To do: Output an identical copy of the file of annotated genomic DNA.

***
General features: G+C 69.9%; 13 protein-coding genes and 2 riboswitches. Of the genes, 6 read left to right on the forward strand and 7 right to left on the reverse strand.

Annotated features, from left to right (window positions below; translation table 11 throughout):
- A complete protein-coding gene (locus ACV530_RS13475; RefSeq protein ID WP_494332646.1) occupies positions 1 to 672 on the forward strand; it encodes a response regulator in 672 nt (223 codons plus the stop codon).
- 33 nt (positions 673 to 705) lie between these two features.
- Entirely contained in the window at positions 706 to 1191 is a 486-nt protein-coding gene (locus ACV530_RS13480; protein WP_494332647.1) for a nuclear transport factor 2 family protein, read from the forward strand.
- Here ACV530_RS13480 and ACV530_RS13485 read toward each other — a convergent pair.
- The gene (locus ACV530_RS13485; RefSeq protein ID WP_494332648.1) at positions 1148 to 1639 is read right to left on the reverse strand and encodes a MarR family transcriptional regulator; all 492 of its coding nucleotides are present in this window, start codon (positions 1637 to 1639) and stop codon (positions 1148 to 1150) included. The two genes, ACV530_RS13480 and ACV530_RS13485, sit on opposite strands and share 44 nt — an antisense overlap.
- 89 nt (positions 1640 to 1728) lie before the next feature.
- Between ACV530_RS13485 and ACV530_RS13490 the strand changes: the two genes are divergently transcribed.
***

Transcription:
General features: G+C 69.9%; 13 protein-coding genes and 2 riboswitches. Of the genes, 6 read left to right on the forward strand and 7 right to left on the reverse strand.

Annotated features, from left to right (window positions below; translation table 11 throughout):
- A complete protein-coding gene (locus ACV530_RS13475; RefSeq protein ID WP_494332646.1) occupies positions 1 to 672 on the forward strand; it encodes a response regulator in 672 nt (223 codons plus the stop codon).
- 33 nt (positions 673 to 705) lie between these two features.
- Entirely contained in the window at positions 706 to 1191 is a 486-nt protein-coding gene (locus ACV530_RS13480; protein WP_494332647.1) for a nuclear transport factor 2 family protein, read from the forward strand.
- Here ACV530_RS13480 and ACV530_RS13485 read toward each other — a convergent pair.
- The gene (locus ACV530_RS13485; RefSeq protein ID WP_494332648.1) at positions 1148 to 1639 is read right to left on the reverse strand and encodes a MarR family transcriptional regulator; all 492 of its coding nucleotides are present in this window, start codon (positions 1637 to 1639) and stop codon (positions 1148 to 1150) included. The two genes, ACV530_RS13480 and ACV530_RS13485, sit on opposite strands and share 44 nt — an antisense overlap.
- 89 nt (positions 1640 to 1728) lie before the next feature.
- Between ACV530_RS13485 and ACV530_RS13490 the strand changes: the two genes are divergently transcribed.